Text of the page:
AS the media in Pakistan grows into a bigger industry with increasing influence to shape real-world events, the issue of ethical journalism is bound to crop up in consequence.
It is not just a matter of different media houses highlighting this politician’s statement in contrast to that one’s. It is also a matter of how various stories, from bomb blasts to rape to the treatment of prisoners, are reported.
In the past few years there have been a number of instances where a political party affiliate or the state itself has expressed the desire to rein in the media, leading to discussions, sometimes in parliament, to frame laws that codify what can be reported and often, more importantly, how it can be reported. Such debates have been decried by media houses and professionals as attempts to censor, and have rightly been condemned.
Yet public posturing over such issues has tended to overshadow the fact that there is a serious problem here, one that no one, least of all those working in the media industry, has achieved any success in addressing.
It is not just a matter of which talk-show anchor goes after which political party or individual. It is also about the brother of someone who was killed in a bombing being asked how he feels in a live news feed beamed into thousands of homes for the vicarious ‘pleasure’ of unknown millions.
It is about rape victims being asked on camera how they feel about what has been done to them, or those standing trial for a crime — not convicted — being presented as guilty by a reporter or an interviewer who has, in his zeal, ended up playing the part of judge, jury and executioner.
In any country, the good the media can do in terms of the public’s right to know is forever dogged by the evil it may do in terms of misrepresentation, leading public opinion and perhaps letting the ratings game overshadow the need for ethics.
Yet Pakistan, unlike many countries with a burgeoning media industry, has not yet come up with a professional press complaints’ forum. The only move in this direction was the agreement, in 2009, between major television networks to standardise professional guidelines, accommodate viewer concern about excessive violence or terrorism and so on.
How much this much-publicised agreement has been adhered to, or how effective it has been in Pakistan’s increasingly violent and crime-ridden context, is difficult to judge.
Nevertheless, the existence of such an agreement does not affect the need for a press complaints forum where anybody can lodge a grievance and expect to have the matter looked into fairly and freely.
Such a forum ought have the jurisdiction to adjudicate on complaints against both print and electronic news organisations, and disputes with them, providing a formal route for citizens — news consumers — who otherwise have no recourse other than (in newspapers) to send a letter to the editor or in terms of the electronic news, send a letter of complaint.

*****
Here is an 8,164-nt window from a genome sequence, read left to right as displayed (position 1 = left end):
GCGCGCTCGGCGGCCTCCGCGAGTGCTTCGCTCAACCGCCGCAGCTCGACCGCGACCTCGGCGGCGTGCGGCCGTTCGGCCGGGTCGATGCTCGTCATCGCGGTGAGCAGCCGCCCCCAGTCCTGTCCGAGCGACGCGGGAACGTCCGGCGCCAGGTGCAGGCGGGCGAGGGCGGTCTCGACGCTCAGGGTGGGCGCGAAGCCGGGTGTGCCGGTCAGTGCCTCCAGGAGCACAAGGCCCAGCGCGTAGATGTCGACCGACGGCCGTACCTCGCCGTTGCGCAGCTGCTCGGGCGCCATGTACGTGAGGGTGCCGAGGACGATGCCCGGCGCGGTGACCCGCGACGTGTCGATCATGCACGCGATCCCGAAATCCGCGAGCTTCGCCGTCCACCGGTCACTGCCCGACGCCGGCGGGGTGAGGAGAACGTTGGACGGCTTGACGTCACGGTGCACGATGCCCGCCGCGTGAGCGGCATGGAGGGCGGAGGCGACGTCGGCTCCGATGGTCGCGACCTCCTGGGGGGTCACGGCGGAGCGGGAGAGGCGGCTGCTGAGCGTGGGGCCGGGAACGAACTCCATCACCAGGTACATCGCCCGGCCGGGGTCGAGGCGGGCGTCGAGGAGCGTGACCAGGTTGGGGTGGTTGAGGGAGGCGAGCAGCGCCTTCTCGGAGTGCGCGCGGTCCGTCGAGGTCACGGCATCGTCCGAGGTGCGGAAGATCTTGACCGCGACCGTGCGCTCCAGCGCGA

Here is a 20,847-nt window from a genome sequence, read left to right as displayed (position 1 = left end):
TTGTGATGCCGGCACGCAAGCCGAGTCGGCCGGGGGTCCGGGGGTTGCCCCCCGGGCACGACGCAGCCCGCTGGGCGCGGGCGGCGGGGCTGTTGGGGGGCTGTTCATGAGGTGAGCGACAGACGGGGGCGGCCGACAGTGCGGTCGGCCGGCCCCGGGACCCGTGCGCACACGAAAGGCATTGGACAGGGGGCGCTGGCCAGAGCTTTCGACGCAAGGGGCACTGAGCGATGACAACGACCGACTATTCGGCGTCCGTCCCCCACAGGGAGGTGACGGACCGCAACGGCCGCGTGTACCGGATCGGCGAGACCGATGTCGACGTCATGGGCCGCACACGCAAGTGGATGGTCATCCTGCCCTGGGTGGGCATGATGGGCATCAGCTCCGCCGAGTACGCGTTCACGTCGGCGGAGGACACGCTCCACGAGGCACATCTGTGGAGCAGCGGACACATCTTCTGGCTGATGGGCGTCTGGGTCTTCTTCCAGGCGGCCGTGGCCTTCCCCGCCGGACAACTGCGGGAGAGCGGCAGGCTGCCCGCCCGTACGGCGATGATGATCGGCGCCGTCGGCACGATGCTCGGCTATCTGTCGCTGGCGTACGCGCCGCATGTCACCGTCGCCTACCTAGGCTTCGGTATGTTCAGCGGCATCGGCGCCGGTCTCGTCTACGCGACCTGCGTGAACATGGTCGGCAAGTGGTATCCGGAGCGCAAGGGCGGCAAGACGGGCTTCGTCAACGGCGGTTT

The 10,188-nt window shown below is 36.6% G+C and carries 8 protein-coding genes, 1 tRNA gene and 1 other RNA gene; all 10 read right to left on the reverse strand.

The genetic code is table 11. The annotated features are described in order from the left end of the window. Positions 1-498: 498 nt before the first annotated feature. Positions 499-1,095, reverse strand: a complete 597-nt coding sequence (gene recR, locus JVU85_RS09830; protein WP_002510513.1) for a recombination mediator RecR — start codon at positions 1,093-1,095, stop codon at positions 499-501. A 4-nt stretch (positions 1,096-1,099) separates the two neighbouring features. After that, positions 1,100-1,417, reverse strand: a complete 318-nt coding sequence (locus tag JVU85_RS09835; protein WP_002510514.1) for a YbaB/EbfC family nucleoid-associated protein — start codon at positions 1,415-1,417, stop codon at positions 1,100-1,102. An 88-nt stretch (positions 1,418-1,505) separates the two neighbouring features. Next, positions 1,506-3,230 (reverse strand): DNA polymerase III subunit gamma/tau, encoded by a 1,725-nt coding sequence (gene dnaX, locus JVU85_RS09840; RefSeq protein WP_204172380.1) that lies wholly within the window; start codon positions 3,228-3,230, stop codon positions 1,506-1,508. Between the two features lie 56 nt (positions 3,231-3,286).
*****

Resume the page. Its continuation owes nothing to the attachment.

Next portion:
At the moment, the only outside forum to which a citizen can take a complaint against a news organisation is the court system.
This is symptomatic of the manner in which the news industry in Pakistan has grown, from a handful of newspapers and one state-owned news channel at the turn of the millennium to a raucous cacophony after the industry was liberalised.
And in many cases, the same media houses own multiple print and electronic streams which contribute to and feed off each other. While this is not objectionable in itself, disputes are bound to arise; thus the need for an independent — i.e. not to do with the state — forum for complaints. In this sense, the industry has not kept pace with its own success.
Setting up such a press complaints commission is hardly a difficult task. The most obvious source of funding for the secretariat would be from the media houses themselves, for they are the ones that stand to gain the most in terms of transparency and accountability of their output.
It is not hard to imagine a ‘jury of peers’ — rather than a judge of the court — deciding whether the limits of journalistic ethics have been breached; this would, in fact, constitute a substantive step towards self-regulation, something Pakistan’s media desperately needs if it is to stave off governmental efforts to censor or interfere.
If the media houses were on board, such a complaints committee could exercise ethical — albeit not legal — power over the suitability of what is put out in print or over the airwaves. This would bolster the credibility of Pakistan’s media houses, indicating their willingness to open themselves up to the scrutiny of those who count: other professionals in journalism.
The problem with taking such disputes to the courts, as is currently the only possibility, is that legal battles such as these tend to be expensive and long drawn-out. This is not just prohibitive for the ordinary citizen, it can also tilt the case in favour of media houses that have deep pockets and sustaining power.
A press complaints commission, on the other hand, could settle matters swiftly and fairly. It would have no sentencing power, true, but if it were set up with the collaboration of major media houses, this would be more than compensated for by the ethical authority it would wield.
In any media landscape, the possibility of error, the lapse of judgment and even abuse increases as the size of the industry grows. One has only to look at the UK’s News of the World to understand that. But in many cases, the problems lie in the realm of ethics rather than laws breached, as was the case with NoW.
In such instances, an independent body with recommending rather than sentencing power can prove very useful as the industry’s regulator. Attempts to rein in the media are never going to go away, especially in a country such as Pakistan where the precedent of press censorship is well-established. An obvious way to neutralise such efforts is to self-regulate.
The writer is a member of staff.